Square Enix Launches Massive YouTube Music Channel With Tons Of Game Soundtracks

Square Enix has just kicked off its own music channel on YouTube, dubbed the SQUARE ENIX MUSIC Channel, and it's... a lot. The channel looks to be acting as a sort of catalog of music-related videos from the properties owned by the massive developer and publisher.

Full game soundtracks from a bunch of popular series are a given, but also just the start of what the new channel has to offer. It's also compiling remixes, orchestra pieces, ambient playlists, composer interviews, song covers from other artists, and more — all collected from around YouTube. Composers like Nobuo Uematsu, Hiroki Kikuta, and Yasunori Mitsuna, channel topics like SQUARE ENIX MUSIC, and so on.

SQUARE ENIX MUSIC Channel's own content is a little light at the moment with only a few uploaded videos, but there's no shortage of content that's been collected from other official and affiliated channels. There are already over 40 playlists available, and the SQUARE ENIX MUSIC Channel trailer promises even more are planned for the future, though it doesn't go into specifics.

What you'll find

Right now you can find quite a bit of classic, and some contemporary, Square Enix game representation sprinkled throughout the channel's playlists. The "Final Fantasy" series is pretty much a given and includes multiple game soundtracks along with new arrangements, holiday mixes, and the like. But you can also listen to the "Chrono Trigger" and "Chrono Cross" soundtracks in their entirety, a whole lot of stuff from the "Mana" series ("Secret of Mana," "Trials of Mana," etc), and a whole lot of tracks from the various "NieR" games.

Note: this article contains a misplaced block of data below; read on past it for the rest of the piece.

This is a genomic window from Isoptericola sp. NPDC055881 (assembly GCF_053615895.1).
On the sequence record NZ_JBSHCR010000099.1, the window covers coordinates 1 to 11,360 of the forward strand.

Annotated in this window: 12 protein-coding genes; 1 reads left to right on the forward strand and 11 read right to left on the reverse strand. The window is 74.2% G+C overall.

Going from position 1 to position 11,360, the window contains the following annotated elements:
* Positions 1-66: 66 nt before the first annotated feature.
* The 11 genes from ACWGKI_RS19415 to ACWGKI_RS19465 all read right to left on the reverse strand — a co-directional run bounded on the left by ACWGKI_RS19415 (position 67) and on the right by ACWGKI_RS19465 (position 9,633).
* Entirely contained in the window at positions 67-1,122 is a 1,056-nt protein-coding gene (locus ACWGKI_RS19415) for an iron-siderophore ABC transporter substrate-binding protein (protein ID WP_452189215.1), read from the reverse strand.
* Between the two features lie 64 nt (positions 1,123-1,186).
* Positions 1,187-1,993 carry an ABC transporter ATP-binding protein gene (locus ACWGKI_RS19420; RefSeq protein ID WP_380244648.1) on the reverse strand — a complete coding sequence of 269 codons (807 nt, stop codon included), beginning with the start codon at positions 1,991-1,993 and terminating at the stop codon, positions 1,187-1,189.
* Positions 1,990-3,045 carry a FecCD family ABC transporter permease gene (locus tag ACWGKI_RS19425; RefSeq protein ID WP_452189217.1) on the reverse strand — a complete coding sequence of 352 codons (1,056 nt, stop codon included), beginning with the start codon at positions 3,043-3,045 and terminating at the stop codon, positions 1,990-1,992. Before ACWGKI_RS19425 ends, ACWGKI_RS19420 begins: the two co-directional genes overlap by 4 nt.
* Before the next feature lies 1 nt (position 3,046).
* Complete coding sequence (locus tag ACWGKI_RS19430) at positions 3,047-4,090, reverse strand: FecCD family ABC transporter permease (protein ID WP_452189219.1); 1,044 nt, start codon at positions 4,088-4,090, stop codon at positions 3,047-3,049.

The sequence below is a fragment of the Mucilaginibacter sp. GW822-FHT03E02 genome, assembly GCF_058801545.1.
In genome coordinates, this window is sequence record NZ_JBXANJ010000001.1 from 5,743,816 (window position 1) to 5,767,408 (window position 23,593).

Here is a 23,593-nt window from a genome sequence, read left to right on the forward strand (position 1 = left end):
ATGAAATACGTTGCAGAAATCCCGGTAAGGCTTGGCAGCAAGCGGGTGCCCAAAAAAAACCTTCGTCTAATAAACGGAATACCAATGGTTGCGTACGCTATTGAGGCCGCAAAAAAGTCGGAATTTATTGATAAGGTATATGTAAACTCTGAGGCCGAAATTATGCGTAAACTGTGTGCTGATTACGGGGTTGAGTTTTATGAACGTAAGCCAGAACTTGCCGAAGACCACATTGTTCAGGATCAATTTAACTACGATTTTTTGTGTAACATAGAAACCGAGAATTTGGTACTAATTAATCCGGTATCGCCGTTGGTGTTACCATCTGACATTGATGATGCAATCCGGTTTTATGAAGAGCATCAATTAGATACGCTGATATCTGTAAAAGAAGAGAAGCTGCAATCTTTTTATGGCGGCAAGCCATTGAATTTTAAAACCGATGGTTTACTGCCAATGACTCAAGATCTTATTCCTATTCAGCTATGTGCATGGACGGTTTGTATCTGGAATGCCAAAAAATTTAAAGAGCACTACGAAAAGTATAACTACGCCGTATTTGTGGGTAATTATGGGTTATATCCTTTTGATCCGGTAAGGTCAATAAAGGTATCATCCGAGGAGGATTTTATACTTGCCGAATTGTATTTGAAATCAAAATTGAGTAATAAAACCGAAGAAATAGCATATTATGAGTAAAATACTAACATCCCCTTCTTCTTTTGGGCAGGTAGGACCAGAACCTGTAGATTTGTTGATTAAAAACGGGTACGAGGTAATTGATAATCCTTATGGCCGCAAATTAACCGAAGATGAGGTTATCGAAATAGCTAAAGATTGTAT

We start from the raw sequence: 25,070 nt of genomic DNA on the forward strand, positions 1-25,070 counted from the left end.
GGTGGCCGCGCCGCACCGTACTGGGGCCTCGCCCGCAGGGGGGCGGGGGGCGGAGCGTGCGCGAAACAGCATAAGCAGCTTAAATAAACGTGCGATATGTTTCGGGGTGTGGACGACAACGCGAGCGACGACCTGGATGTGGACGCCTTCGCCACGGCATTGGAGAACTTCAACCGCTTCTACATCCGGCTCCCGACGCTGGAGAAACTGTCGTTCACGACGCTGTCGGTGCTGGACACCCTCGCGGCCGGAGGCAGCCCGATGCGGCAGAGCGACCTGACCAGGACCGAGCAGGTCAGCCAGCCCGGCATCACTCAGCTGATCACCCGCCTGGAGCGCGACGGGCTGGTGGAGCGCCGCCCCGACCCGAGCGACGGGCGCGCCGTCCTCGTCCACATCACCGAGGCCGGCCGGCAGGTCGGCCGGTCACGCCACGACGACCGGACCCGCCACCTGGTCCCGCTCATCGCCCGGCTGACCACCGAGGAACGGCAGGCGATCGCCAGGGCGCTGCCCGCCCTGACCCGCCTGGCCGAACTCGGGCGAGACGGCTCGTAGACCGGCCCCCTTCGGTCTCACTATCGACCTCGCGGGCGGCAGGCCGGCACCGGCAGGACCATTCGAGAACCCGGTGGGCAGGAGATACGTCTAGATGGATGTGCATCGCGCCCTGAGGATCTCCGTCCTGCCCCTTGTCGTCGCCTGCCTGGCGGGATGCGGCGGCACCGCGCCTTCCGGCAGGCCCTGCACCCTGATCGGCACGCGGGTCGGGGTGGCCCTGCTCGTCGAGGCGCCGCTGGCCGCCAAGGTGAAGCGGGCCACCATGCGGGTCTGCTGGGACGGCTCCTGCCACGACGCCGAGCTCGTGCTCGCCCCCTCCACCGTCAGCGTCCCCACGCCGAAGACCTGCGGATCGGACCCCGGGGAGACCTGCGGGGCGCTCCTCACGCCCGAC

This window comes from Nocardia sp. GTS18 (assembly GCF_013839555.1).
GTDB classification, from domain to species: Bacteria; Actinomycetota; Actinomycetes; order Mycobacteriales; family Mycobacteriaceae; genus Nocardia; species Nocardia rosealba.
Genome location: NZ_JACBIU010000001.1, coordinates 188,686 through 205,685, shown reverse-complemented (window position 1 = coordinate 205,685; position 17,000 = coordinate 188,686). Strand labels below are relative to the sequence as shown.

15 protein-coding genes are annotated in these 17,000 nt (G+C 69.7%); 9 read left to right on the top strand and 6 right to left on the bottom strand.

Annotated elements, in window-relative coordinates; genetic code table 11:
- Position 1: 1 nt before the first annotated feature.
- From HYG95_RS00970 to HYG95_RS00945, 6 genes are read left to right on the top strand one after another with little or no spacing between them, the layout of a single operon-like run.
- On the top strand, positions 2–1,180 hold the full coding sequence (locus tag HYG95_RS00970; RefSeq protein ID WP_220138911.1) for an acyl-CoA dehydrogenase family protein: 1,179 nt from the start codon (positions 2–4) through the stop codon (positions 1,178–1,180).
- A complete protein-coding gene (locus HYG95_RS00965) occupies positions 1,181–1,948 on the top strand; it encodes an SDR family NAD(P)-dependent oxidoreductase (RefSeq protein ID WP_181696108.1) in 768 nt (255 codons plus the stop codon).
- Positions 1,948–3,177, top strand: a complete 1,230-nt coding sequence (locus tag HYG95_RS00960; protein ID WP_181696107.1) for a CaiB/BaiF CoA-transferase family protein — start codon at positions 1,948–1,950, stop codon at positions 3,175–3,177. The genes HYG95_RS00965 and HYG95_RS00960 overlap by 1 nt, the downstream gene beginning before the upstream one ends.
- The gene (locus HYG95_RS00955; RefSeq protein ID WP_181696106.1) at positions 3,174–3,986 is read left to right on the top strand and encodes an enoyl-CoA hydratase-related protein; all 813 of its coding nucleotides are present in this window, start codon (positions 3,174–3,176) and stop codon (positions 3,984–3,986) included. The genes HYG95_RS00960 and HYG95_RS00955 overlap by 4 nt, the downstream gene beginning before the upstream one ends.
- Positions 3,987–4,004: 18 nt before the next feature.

With property rights being what they are, it's difficult to know whether or not music from some of the properties Square Enix doesn't own (but has published) will ever appear on the new channel, though. Sure, "Octopath Traveler" is up, but it was co-developed by Square Enix and ACQUIRE, so it still sort of falls under Square's umbrella. The Platinum Games-developed "NieR: Automata" being represented offers up a bit more hope, at least. But what about "Dragon Quest," "Dissidia," "Star Ocean," or "Front Mission?" Only time — and presumably the effort required to successfully navigate a number of legal things — will tell.